Michael Barone
Recommend this article

In the wake of Vietnam and Watergate, Congress passed laws that criminalized military and civilian officers who broke the rules on electronic surveillance and detainee treatment: "the criminalization of warfare." Its ban on political assassination deterred the Clinton administration from gunning down Osama bin Laden. The CIA has become so wary of possible criminal charges that it urges agents to buy insurance. Developments in international law, especially the doctrine of universal decision, also threaten U.S. government officials with possible prosecution abroad. All of this creates a risk-averseness that leaves us more vulnerable to terrorists.

The CIA today employs more than 100 lawyers, the Pentagon 10,000. "Every weapon used by the U.S. military, and most of the targets they are used against, are vetted and cleared by lawyers in advance," Goldsmith notes. In this respect, the national security community resembles the larger society. As Philip Howard of Common Good points out, we are stripping jungle gyms from playgrounds and paying for unneeded medical tests for fear of lawsuits.

The audiotapes released last week of Khalid Shaikh Mohammeds interrogation remind us that we are faced with evil enemies and that getting information from them can save lives. Goldsmith, who withdrew his predecessors interrogation opinions, nevertheless understands this and makes a strong case that our national security apparatus is overlawyered.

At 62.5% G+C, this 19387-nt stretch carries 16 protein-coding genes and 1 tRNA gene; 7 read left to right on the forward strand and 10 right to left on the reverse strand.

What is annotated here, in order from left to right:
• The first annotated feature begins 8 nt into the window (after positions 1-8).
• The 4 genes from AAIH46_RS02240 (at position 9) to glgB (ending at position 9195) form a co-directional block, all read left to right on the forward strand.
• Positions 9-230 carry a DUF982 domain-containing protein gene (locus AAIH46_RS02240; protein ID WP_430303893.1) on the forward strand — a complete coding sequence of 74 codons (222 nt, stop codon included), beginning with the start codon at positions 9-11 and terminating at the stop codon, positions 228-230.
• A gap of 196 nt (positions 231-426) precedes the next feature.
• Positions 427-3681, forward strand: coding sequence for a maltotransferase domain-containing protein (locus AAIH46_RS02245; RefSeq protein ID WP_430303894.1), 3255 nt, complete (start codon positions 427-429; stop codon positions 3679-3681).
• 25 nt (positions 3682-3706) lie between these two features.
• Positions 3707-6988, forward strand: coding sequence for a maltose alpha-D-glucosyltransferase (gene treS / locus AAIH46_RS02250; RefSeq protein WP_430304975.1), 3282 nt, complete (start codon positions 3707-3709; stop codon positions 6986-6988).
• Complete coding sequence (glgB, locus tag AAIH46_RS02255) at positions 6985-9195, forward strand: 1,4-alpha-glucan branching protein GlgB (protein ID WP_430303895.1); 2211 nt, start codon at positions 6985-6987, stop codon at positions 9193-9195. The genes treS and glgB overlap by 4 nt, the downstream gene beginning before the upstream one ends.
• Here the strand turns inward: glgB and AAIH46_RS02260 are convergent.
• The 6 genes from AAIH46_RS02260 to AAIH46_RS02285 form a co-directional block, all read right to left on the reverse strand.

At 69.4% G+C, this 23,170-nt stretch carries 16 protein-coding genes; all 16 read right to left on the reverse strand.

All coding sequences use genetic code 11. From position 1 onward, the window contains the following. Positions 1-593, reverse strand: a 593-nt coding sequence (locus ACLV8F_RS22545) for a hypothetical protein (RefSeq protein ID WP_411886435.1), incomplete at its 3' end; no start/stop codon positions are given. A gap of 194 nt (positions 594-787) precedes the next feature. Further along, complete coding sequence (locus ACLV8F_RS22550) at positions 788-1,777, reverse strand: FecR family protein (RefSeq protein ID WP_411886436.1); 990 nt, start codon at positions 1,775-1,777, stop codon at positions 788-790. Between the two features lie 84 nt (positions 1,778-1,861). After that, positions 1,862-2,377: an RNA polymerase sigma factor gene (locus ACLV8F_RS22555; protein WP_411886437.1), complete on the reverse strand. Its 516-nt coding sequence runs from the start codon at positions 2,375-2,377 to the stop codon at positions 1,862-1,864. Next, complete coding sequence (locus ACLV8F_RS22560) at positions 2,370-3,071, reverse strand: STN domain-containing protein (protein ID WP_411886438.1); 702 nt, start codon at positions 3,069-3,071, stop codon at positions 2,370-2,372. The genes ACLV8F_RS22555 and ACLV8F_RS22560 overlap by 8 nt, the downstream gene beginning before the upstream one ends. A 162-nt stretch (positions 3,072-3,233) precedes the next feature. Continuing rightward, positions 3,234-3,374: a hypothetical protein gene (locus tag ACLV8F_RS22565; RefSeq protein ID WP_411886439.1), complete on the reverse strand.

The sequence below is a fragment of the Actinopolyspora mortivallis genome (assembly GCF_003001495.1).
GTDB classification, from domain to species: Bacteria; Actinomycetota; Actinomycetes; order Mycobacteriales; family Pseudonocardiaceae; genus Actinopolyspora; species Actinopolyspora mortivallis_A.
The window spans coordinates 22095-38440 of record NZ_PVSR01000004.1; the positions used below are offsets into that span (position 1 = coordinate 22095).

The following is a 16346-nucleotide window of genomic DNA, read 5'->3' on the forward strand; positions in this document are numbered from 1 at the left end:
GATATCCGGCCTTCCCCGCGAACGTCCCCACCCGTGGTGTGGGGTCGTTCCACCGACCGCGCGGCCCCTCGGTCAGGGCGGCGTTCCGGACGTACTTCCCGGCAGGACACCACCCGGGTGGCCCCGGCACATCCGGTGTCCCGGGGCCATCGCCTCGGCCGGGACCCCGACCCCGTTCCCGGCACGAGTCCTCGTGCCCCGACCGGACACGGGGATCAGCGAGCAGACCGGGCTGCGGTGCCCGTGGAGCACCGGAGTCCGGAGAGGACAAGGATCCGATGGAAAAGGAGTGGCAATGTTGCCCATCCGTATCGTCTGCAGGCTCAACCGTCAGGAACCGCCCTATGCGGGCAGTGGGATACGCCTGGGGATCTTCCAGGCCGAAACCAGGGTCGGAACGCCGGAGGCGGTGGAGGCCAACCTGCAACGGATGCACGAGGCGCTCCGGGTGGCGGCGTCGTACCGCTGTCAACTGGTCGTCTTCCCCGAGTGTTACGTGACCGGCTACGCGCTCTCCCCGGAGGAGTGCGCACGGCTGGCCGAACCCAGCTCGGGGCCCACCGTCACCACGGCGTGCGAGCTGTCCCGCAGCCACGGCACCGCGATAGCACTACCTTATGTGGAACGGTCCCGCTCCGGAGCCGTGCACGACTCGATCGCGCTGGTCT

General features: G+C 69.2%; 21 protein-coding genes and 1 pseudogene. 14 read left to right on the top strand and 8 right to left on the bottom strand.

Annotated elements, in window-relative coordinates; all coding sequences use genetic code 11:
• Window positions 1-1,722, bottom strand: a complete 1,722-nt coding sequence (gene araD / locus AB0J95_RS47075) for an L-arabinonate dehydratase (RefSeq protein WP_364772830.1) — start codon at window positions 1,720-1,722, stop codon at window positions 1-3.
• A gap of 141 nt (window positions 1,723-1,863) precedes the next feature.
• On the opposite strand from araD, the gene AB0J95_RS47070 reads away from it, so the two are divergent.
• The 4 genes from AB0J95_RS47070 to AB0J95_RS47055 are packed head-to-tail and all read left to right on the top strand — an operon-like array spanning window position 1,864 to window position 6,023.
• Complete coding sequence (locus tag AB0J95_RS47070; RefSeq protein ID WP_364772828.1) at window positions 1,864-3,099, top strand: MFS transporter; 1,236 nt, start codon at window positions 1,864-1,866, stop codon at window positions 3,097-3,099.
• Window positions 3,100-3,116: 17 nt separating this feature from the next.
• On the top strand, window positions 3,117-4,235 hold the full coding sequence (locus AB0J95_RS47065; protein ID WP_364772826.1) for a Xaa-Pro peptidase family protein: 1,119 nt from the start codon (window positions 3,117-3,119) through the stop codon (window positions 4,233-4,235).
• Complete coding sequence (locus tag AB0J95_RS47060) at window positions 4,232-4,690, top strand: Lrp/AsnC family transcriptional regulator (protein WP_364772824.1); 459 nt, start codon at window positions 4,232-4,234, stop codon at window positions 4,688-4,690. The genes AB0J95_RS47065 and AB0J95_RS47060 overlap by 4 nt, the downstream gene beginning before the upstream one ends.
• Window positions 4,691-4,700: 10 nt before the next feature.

Most Americans seem to agree; an Investors Business Daily poll shows that more than 60 percent of Americans -- and majorities of Democrats as well as Republicans -- favor wiretapping terrorist suspects without warrants, increased surveillance, retaining the Patriot Act and holding enemy combatants at Guantanamo. Unfortunately, the 30 percent or so who disagree are disproportionately represented in the legal profession and in the media.

The 1970s laws that have helped produce the overlawyering of this war were prompted by the misdeeds of one or two presidents. But they will hamper the efforts of our current president as well as his successors in responding to a threat that is likely to continue for many years to come.

Recommend this article

Michael Barone

Michael Barone, senior political analyst for The Washington Examiner (www.washingtonexaminer.com), is a resident fellow at the American Enterprise Institute, a Fox News Channel contributor and a co-author of The Almanac of American Politics. To find out more about Michael Barone, and read features by other Creators Syndicate writers and cartoonists, visit the Creators Syndicate Web page at www.creators.com. COPYRIGHT 2011 THE WASHINGTON EXAMINER. DISTRIBUTED BY CREATORS.COM